Wednesday, May 25, 2016

Hillary Clinton’s email problems just got off the scale worse

We are totally bored with the story of Hillary Clinton's email server and breaches of security protocol when she was Secretary of State, but we know our readers around the world are avid followers of our reports in the slow motion train wreck of Hillary's campaign (especially in Russia, wonder if that is anything to do with the alleged 20,000 hacked emails the Kremlin has and whether President Putin will release them just before the Democratic Party convention to plunge the American election process into chaos).

So are our final post for today (it's nine p.m. here even if it is only around noon in California) here's something from The Washington Post:

One of the two big dominoes in the Hillary Clinton email controversy toppled today: The State Department's inspector general released its report on the email practices of Clinton and a number of other past secretaries of state. (The other major domino is, of course, the FBI investigation into Clinton's decision to exclusively use a private email server while serving as the nation's top diplomat.)

The report, which you can read in its entirety here, badly complicates Clinton's past explanations about the server and whether she complied fully with the laws in place governing electronic communication. And it virtually ensures that Clinton's email practices will be front and center in Donald Trump's fusillade of attacks against her credibility and honesty between now and Nov. 8.

Here's the key passage from the Roz Helderman and Tom Hamburger's article on the report:

The inspector general, in a long awaited review obtained Wednesday by The Washington Post in advance of its publication, found that Clinton’s use of private email for public business was “not an appropriate method” of preserving documents and that her practices failed to comply with department policies meant to ensure that federal record laws are followed.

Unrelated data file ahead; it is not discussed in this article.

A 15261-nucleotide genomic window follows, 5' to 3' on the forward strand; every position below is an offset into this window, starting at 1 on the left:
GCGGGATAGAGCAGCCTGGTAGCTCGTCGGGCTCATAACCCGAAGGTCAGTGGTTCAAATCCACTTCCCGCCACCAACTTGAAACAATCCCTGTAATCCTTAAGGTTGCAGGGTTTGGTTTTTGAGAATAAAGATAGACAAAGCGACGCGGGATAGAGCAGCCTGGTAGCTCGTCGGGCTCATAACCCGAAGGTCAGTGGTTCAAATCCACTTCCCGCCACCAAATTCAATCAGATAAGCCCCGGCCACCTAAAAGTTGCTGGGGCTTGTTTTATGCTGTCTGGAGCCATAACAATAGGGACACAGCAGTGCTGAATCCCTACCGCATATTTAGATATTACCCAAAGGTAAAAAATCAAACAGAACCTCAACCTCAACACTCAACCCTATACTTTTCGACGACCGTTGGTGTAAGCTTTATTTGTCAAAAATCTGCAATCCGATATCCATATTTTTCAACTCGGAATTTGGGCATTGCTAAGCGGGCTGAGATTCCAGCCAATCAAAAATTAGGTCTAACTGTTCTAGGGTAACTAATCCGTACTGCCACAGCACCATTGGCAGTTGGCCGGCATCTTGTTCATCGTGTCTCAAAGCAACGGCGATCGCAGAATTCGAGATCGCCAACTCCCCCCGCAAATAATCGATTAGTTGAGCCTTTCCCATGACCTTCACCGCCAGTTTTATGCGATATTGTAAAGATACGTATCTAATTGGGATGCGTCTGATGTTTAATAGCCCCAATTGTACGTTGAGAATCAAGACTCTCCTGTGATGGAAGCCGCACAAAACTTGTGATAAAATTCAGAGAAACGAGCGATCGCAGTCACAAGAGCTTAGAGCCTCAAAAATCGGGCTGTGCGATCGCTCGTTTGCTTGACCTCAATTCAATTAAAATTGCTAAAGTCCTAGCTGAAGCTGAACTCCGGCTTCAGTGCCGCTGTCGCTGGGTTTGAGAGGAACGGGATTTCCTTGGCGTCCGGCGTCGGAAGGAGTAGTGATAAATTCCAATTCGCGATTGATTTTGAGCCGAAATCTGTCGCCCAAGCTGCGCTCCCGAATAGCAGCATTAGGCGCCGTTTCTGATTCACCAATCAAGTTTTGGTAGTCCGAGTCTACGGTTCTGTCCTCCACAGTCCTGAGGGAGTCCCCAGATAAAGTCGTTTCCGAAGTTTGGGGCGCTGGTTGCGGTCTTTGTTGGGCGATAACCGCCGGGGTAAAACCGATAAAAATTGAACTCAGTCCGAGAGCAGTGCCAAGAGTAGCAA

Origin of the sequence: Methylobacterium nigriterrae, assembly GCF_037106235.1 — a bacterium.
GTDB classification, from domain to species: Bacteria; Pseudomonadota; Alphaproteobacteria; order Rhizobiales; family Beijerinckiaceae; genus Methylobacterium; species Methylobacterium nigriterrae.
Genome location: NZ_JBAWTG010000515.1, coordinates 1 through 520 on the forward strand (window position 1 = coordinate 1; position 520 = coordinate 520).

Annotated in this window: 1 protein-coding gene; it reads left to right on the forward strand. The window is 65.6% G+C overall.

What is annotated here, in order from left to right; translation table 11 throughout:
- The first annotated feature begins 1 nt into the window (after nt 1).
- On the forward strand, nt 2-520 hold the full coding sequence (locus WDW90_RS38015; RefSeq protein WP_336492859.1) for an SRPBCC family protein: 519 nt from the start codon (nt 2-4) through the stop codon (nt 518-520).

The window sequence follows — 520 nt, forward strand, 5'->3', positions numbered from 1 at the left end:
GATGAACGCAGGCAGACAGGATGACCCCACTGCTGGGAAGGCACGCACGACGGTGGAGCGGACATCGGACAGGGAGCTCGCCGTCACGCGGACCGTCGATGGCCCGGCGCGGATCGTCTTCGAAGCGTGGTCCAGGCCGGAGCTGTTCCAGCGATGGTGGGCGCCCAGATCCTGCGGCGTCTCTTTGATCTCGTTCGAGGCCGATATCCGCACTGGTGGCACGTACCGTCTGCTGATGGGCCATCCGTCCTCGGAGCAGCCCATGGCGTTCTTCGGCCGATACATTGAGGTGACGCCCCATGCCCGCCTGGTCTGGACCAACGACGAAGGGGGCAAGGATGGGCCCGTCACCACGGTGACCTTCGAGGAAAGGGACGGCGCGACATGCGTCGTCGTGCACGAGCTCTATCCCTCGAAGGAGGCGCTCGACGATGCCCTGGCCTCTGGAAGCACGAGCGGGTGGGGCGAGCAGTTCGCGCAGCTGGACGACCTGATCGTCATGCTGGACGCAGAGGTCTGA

The report says Clinton, who is the Democratic presidential front-runner, should have printed and saved her emails during her four years in office or surrendered her work-related correspondence immediately upon stepping down in February 2013. Instead, Clinton provided those records in December 2014, nearly two years after leaving office.
Clinton used an inappropriate method of preserving her documents. Her approach would not have been approved if it had been requested by a more junior member of the State Department staff.  The report also suggests that despite a Clinton aide's insistence that the method of preserving her emails had been submitted to a legal review back in 2010, there is no evidence that such a review took place. And, here's the kicker: Clinton refused to sit for a formal interview.
Oomph. Double oomph. Heck, that might merit a triple oomph.

It's going to be an entertaining few weeks ahead for Clinton watchers, but will Bernie Sanders get the nomination or, as is widely rumoured, will Democratic Party managers kick democracy into touch and parachute in Joe Biden (possibly a worse candidate that Clinton in terms of electability)


State Dept. IG: Clinton violated rules with private server, did not cooperate with investigation

Prior to today the silence and secrecy around the FBI investigation of Clinton’s private server meant there was relatively little detailed information in the public domain. And that meant that Clinton and her team could say almost anything about the matter without fear of contradiction.

For instance, she could claim, as she did last March, “I fully complied with every rule that I was governed by.” She could claim (again from last March) that she set up the server because “I thought it would be easier to carry just one device for my work and for my personal emails instead of two.” She could claim, as she did two weeks ago, “I’m more than ready to talk to anybody, anytime.” And she could claim, as she did early on, that her private server was perfectly secure because it was guarded by the Secret Service. Well, Hillary can’t say any of those things after today.
Read More:
State Dept. IG: Clinton violated rules with private server, did not cooperate with investigation

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